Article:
Justice Jackson came down largely in favour of the main contractor in the Wembley stadium case but made a number of withering comments about its conduct
Wembley contractor Multiplex operated a "ruthless" but "lawful" strategy in its dealings with steel firm Cleveland Bridge, the judge in the High Court trial said in his verdict this week.
Delivering his summing up on Monday Mr Justice Jackson ruled that Multiplex's alleged "Armageddon" strategy, which Cleveland Bridge claimed was a plan to put CBUK under extreme financial pressure and force it off the site, was not illegal as it was never a certain course of action. He said Multiplex was entitled to have a plan to enable it to remove a subcontractor it "rightly or wrongly saw as incompetent".
The judge said that despite Multiplex's hardnosed conduct, the firm had not been guilty of a repudiatory breach of contract, a breach so severe it would entitle CBUK to treat the contract as broken, in this or any other respect. Therefore, he ruled, Cleveland Bridge acted illegally by walking off the project in August 2004.
Jackson said that although in his view Multiplex had breached one part of the contract, as it had not adequately consulted CBUK before issuing payment certificates for amounts lower than those claimed by CBUK in July 2004, this breach was not serious enough to be considered repudiation. He said the certificates themselves were allowable as Multiplex was prepared to defend them in adjudication.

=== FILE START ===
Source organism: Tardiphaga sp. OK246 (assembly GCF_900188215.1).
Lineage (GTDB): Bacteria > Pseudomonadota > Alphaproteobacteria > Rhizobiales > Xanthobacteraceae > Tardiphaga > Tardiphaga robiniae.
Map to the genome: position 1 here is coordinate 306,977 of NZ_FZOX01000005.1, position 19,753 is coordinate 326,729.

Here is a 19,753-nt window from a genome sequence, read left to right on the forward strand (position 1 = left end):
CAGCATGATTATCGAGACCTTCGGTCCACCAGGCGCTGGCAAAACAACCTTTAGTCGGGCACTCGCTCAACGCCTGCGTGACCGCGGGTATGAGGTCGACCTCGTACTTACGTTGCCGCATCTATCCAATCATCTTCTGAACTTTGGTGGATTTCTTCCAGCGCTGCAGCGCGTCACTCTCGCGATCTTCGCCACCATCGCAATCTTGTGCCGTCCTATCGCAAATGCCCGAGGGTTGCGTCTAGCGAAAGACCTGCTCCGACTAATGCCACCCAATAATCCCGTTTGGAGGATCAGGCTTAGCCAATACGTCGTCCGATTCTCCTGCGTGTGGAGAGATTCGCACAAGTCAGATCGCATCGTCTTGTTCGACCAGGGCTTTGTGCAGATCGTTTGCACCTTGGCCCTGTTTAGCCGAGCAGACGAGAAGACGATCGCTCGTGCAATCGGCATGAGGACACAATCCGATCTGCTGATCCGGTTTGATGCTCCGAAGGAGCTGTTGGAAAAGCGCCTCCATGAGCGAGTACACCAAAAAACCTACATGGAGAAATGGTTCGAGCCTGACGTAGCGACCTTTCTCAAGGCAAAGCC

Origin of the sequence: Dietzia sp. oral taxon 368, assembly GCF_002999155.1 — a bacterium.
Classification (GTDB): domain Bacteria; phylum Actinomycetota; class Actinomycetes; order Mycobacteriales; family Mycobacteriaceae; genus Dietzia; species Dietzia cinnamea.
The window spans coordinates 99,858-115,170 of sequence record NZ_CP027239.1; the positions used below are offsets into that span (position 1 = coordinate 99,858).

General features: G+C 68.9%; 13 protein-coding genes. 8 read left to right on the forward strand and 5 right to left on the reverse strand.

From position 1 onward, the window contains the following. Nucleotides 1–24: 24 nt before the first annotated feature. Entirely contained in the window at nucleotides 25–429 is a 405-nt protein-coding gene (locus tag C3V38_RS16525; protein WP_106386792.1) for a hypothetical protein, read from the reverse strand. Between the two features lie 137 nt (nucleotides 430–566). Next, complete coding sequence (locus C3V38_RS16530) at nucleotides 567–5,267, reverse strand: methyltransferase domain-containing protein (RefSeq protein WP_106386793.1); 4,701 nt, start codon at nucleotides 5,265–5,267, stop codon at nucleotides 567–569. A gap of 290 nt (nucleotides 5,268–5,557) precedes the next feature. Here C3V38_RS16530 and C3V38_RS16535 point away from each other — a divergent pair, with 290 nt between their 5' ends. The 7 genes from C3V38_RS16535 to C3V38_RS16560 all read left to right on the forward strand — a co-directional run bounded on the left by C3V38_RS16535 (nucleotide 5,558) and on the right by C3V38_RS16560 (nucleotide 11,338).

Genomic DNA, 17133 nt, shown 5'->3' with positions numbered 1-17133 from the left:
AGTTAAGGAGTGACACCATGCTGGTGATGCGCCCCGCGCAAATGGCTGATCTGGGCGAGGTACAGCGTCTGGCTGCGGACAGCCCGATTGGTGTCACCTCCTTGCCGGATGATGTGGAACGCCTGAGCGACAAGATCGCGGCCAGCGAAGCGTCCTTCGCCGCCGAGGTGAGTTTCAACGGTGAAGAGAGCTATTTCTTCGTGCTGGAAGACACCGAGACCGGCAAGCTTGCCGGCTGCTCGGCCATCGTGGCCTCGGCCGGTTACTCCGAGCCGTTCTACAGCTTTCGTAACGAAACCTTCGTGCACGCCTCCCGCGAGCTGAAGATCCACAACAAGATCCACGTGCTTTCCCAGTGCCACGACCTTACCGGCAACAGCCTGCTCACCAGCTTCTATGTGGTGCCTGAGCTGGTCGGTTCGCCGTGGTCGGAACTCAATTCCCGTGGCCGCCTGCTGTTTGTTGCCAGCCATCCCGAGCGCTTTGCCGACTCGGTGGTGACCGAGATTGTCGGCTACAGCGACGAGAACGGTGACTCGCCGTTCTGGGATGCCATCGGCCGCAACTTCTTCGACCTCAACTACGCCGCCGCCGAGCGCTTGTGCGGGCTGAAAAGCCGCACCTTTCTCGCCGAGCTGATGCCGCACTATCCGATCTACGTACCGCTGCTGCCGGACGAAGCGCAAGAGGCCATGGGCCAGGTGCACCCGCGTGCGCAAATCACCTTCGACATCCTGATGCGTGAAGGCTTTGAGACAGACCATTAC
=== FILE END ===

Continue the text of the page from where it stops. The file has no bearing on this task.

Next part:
Jackson said: "Multiplex issued certificates at the lowest valuations it believed it could defend. This strategy, although ruthless, was lawful."
We have always been confident that Multiplex acted lawfully in its dealings with CBUK. Today’s judgment vindicates that belief
Martin Tidd, managing director, Multiplex UK
He went on to condemn Multiplex's lack of consultation over the certificates but said that that still did not mean Multiplex had acted outside the law. He said: "I do not condone Multiplex's breach of contract on 16 July - I deplore it. But that breach of contract had no future implications and so was not repudiatory."
In a further blow for Cleveland Bridge the judge also ruled that the disputed £32.66m figure, which CBUK claimed was a "final and binding" valuation for its work to 15 February 2004, was intended for cash flow only. The judge rejected claims by CBUK that a final figure had been agreed, but was omitted from the supplemental agreement for Multiplex's internal political reasons.
Jackson said: "It does not make sense for two major construction companies entering into a formal agreement deliberately to omit a crucial term on which they had agreed … Relations between the two had been acrimonious to say the least. CBUK did not trust Multiplex, and if they had negotiated a figure, they would have insisted it was included."
The judge added that he believed evidence given by Cleveland Bridge witnesses Brian Rogan, Roddy Grant and James Child, which referred to a "final and agreed" figure, was a "reconstruction". He said: "I do not suggest these witnesses were dishonest. But their recollection has been coloured since [the time] by what they wish to hear."